Then, there are those debt collection agencies who like to squeeze everyone, because they believe they have the upper hand over unrepresented consumers.  They squeeze the debtor consumer into paying every cent, even obnoxious rates of interest and attorney’s fees.  Why bother settling if there is almost no difference between what would be the result if you go to trial and lose and making settlement payments of the full amount plus interest, etc?

The risk of heavy-handed debt collection practices is that when push comes to shove, people will learn their options (see the first video on my website’s home page).  Once they know their options, if the debtor cannot get a reasonable, affordable settlement, they may reject settlement and see if the judgment will be enforced, file bankruptcy, or hire an attorney to defend them in the collection lawsuit and likely negotiate fairer settlement terms.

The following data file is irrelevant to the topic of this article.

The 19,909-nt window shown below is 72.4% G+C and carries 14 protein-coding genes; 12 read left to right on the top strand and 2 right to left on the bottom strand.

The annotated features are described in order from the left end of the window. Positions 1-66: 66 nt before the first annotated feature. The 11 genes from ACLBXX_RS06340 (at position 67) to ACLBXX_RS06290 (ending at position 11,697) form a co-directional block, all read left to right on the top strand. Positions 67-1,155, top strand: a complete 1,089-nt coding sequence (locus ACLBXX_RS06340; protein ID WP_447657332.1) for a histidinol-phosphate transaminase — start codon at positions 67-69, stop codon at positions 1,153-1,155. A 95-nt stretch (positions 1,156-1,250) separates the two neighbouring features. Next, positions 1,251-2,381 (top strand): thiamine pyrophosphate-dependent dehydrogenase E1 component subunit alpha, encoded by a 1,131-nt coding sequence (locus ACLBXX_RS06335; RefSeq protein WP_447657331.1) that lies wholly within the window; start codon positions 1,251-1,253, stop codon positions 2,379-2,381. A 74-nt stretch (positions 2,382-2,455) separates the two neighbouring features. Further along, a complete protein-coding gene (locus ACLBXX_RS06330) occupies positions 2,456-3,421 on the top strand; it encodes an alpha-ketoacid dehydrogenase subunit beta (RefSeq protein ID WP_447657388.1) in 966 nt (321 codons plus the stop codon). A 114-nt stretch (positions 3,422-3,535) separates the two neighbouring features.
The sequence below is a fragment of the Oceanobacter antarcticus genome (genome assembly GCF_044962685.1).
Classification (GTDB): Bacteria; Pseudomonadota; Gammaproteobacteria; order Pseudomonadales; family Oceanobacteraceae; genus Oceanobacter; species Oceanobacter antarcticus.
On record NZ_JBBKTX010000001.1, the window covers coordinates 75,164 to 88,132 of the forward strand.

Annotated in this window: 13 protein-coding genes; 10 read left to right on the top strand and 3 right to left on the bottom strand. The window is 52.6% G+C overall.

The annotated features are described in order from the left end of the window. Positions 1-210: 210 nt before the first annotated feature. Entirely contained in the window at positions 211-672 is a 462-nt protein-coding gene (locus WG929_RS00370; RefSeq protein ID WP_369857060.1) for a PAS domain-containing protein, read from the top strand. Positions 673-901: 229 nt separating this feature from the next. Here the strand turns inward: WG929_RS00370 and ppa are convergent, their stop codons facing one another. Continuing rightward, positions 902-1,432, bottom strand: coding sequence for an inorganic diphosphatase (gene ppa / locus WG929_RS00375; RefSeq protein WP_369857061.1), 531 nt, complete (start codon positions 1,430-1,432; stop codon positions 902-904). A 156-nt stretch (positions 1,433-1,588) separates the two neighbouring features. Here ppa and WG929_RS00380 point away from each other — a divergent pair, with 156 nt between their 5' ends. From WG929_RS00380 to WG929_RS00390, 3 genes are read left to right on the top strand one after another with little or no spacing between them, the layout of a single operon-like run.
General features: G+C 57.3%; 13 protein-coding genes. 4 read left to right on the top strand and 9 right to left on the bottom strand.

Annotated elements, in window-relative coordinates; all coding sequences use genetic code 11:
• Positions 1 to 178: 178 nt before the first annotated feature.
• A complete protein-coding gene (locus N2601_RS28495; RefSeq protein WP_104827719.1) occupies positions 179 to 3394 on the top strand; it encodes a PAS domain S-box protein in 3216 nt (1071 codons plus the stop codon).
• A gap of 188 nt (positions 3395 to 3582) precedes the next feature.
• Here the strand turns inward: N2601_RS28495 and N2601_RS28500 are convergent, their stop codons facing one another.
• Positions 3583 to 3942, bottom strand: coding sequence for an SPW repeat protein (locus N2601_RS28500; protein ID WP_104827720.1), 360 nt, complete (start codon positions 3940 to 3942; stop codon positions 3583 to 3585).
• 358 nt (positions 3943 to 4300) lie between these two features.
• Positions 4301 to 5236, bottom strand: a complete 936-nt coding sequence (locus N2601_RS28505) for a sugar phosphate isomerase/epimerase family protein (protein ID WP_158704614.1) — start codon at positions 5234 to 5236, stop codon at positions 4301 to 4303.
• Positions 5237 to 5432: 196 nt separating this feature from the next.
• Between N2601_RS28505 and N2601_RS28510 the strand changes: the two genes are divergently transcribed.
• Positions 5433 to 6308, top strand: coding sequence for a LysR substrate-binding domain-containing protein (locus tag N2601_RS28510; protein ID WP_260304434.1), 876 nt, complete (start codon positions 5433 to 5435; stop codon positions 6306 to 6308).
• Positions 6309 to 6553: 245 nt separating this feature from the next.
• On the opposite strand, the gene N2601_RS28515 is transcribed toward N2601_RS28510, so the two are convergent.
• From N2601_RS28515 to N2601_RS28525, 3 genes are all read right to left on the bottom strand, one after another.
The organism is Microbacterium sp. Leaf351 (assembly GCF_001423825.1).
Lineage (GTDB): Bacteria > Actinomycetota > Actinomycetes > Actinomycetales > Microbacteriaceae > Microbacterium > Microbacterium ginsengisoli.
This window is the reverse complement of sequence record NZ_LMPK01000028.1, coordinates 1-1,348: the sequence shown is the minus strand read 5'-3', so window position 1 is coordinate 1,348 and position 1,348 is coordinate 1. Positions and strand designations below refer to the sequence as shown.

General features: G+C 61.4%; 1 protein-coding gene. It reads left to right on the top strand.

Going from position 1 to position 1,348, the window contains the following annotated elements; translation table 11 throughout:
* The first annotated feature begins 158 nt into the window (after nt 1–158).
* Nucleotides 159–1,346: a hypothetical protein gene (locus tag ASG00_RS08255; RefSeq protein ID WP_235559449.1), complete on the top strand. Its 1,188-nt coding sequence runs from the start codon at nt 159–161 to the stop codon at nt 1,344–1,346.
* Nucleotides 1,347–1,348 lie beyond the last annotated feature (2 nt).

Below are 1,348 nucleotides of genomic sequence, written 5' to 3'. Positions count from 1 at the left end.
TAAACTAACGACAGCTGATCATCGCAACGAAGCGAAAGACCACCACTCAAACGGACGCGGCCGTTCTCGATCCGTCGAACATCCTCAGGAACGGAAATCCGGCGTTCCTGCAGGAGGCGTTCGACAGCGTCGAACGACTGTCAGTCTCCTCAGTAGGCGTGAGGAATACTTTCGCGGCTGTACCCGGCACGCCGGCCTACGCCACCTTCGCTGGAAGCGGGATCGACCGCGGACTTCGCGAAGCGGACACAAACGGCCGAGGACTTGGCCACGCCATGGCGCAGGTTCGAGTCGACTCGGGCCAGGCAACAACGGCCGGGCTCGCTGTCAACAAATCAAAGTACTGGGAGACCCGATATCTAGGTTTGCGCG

Ten percent up to half of the amount in the lawsuit might be accepted by the collection company, if the debtor can show at least one good reason why the company risks get nothing and wasting its time and money in the case, if they don’t settle.  For instance, perhaps the lawsuit was filed too late, well past the statute of limitations, which should result in immediate dismissal if proven.  Perhaps the debtor has many debts and their income is such that they qualify for a Chapter 7 Bankruptcy, in which case if the debtor is faced with an unreasonable settlement posture, the bankruptcy option may be explored and the debt collection agency may get nothing.

Even if the debt collection agency purchased the debt for less than ten percent of the amount of the unpaid principal, unless the lawsuit was not filed timely or the debtor is a good candidate for bankruptcy, I would not expect the company to accept 10%. That is because they speak with debtors every day who are unable to pay.  In their view, they must turn enough accounts into a profit over the purchase price, or they will no longer have enough income to pay employees and other business expenses.